Pinguicula, commonly known as butterwort, is a carnivorous plant comparable to Drosera. They, like Drosera, grow dewy, sticky leaves to trap their prey. These plants are recognized mainly for their brilliant, multi-colored blooms. Although the flowers typically last only a short time, they can display vibrant shades of lavender while in bloom. While in its active carnivorous season, their leaves become sticky with dew to seize prey. Upon entering the winter season, they grow dormant, comparable to a succulent, and the sticky enzymes are not produced.
The Botanical Society of America is pleased to provide the “Carnivorous Plant” pages. We are in the early stages of developing this section of our site; check back regularly. In the meantime, enjoy the images (mainly donated by members) and the stories they tell. We hope these strange and interesting plants open up your possibilities for asking new questions about the fascinating lives of plants!
Carnivorous plants have the most bizarre adaptations to low-nutrient environments. These plants obtain some nutrients by trapping and digesting various invertebrates, and occasionally even small frogs and mammals. Because insects are one of the most common prey items for most carnivorous plants, they are sometimes called insectivorous plants. It is not surprising that the most common habitat for these plants is in bogs and fens, where nutrient concentrations are low but water and sunshine seasonally abundant. As many as thirteen species of carnivorous plants have been found in a single bog (Folkerts, 1982). Most plants absorb nitrogen from the soil through their roots. But carnivorous plants absorb nitrogen from their animal prey through their leaves specially modified as traps.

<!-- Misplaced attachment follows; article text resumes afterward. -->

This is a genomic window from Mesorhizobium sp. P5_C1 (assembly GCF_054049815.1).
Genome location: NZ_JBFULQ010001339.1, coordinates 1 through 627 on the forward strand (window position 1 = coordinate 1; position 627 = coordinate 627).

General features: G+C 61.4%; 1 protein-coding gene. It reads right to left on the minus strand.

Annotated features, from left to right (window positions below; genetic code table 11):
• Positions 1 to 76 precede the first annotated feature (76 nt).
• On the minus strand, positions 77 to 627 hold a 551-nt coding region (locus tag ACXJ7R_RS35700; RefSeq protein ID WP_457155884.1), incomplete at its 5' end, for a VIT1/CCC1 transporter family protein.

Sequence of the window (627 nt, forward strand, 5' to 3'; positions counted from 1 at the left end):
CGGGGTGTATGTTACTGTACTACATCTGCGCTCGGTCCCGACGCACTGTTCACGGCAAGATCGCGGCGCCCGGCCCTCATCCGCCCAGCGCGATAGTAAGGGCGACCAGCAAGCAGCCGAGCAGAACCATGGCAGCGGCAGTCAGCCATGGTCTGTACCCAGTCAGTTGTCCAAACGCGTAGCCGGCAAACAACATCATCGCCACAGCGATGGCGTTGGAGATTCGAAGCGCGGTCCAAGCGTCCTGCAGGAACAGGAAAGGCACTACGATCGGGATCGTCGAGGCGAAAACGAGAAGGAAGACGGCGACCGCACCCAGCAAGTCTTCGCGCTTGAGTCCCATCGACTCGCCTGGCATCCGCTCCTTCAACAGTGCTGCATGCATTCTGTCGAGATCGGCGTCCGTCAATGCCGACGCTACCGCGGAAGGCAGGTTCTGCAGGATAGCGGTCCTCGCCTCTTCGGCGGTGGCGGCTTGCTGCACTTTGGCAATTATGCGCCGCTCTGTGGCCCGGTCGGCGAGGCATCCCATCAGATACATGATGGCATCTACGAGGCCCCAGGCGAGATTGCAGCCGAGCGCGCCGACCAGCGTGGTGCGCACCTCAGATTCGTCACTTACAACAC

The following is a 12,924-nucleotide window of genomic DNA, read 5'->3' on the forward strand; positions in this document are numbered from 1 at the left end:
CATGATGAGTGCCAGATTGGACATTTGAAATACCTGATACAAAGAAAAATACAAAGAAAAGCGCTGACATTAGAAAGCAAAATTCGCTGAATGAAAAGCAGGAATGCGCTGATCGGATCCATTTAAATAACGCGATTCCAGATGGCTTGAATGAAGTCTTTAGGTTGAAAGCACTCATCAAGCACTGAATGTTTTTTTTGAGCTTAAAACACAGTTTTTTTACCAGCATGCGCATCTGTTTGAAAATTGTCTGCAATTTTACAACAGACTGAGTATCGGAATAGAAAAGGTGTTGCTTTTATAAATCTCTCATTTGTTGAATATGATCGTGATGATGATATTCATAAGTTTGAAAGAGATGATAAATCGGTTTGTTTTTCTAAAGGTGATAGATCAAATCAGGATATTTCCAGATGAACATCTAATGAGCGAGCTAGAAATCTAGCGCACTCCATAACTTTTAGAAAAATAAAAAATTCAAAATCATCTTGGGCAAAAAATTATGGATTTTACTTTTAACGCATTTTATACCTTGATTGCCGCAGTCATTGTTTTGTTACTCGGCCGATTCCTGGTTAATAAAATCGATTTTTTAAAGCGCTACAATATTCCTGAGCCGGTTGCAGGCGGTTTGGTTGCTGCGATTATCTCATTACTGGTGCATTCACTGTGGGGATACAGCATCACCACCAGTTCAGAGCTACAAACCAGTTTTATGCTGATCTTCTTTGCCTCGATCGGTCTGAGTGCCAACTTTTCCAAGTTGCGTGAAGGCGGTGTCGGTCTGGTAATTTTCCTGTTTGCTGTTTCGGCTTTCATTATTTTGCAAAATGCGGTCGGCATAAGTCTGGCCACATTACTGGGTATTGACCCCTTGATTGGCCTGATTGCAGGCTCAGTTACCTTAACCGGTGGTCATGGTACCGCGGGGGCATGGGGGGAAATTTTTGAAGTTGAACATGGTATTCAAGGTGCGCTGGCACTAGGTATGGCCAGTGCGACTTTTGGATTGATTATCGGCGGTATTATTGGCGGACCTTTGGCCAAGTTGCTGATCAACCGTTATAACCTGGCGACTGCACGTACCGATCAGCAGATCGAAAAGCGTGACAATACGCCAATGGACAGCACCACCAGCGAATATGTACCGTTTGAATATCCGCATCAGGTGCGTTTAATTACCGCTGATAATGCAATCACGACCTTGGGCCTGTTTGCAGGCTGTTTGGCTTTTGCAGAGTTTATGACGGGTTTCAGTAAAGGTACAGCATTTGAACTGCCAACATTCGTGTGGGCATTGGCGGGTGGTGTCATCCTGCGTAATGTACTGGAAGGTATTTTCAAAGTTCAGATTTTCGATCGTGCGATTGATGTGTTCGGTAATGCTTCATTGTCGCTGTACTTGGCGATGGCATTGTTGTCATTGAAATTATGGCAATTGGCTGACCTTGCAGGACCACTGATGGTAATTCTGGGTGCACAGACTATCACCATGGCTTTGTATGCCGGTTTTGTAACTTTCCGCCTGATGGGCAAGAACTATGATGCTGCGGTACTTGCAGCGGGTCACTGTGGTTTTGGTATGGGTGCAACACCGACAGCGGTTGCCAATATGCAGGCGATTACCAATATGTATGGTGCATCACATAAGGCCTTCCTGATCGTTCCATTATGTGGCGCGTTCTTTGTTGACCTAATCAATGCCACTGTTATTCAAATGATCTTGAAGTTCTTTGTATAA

Traps work in a variety of ways.
Pitfall traps of pitcher plants are leaves folded into deep, slippery pools filled with digestive enzymes.
Flypaper (or sticky or adhesive traps) of sundews and butterworts are leaves covered in stalked glands that exude sticky mucilage.
Snap traps (or steel traps) of the Venus flytrap and waterwheel plant are hinged leaves that snap shut when trigger hairs are touched.
Suction traps, unique to bladderworts, are highly modified leaves in the shape of a bladder with a hinged door lined with trigger hairs.
Lobster-pot traps of corkscrew plants are twisted tubular channels lined with hairs and glands.
Carnivorous plants are fascinating because, even when they are not trapping insects, their unusual forms are intriguing. However, you should not collect plants in the wild because most of them are relatively rare. Habitat destruction and over collection are two of the greatest conservation threats to carnivorous plants. If you are interested in growing carnivorous plants in your home or classroom, purchase the plants from a reputable grower who uses tissue culture or vegetative means to grow the plant, or starts them from seeds.
Unraveling the story of carnivorous plant evolution and ecology has occupied biologists for centuries. Charles Darwin’s extensive experiments confirmed the carnivorous habit for several genera. Carnivory has been documented in at least 9 plant families and 600 species.
We now know that the carnivorous habit evolved independently in many plant lineages (Albert et al., 1992; Ellison and Gotelli, 2001; Cameron et al., 2002; Muller et al., 2004). Pitfall traps evolved independently in four plant groups (the eudicot orders Caryophyllales, Oxalidales, Ericales, and the monocot family Bromeliaceae), and sticky traps, in at least three (the Caryophyllales, Ericales, and Lamiales). These are examples of convergent evolution. In contrast, the snap trap and lobster-pot traps evolved only once among carnivorous plants. In the descriptions below, the plant groups and names follow the Angiosperm Phylogeny Group II (1993) and Peter Stevens’ Angiosperm Phylogeny Website, which do not use formal classification ranks above the level of the order.
Kingdom: Plantae — Eudicots, Basal Eudicots
| Family: Nepenthaceae Genus: Nepenthes
Tropical Pitcher Plant or Monkey Cup
Currently 90 listed species occupying tropical habitats in Australia, Madagascar, Papua New Guinea, the Seychelles, Southeast Asia and Sri Lanka.
| Family: Drosophyllaceae
One species occupying coastal habitats in northern Morocco, Portugal, and southwest Spain.
| Family: Dioncophyllaceae Genus: Triphyophyllum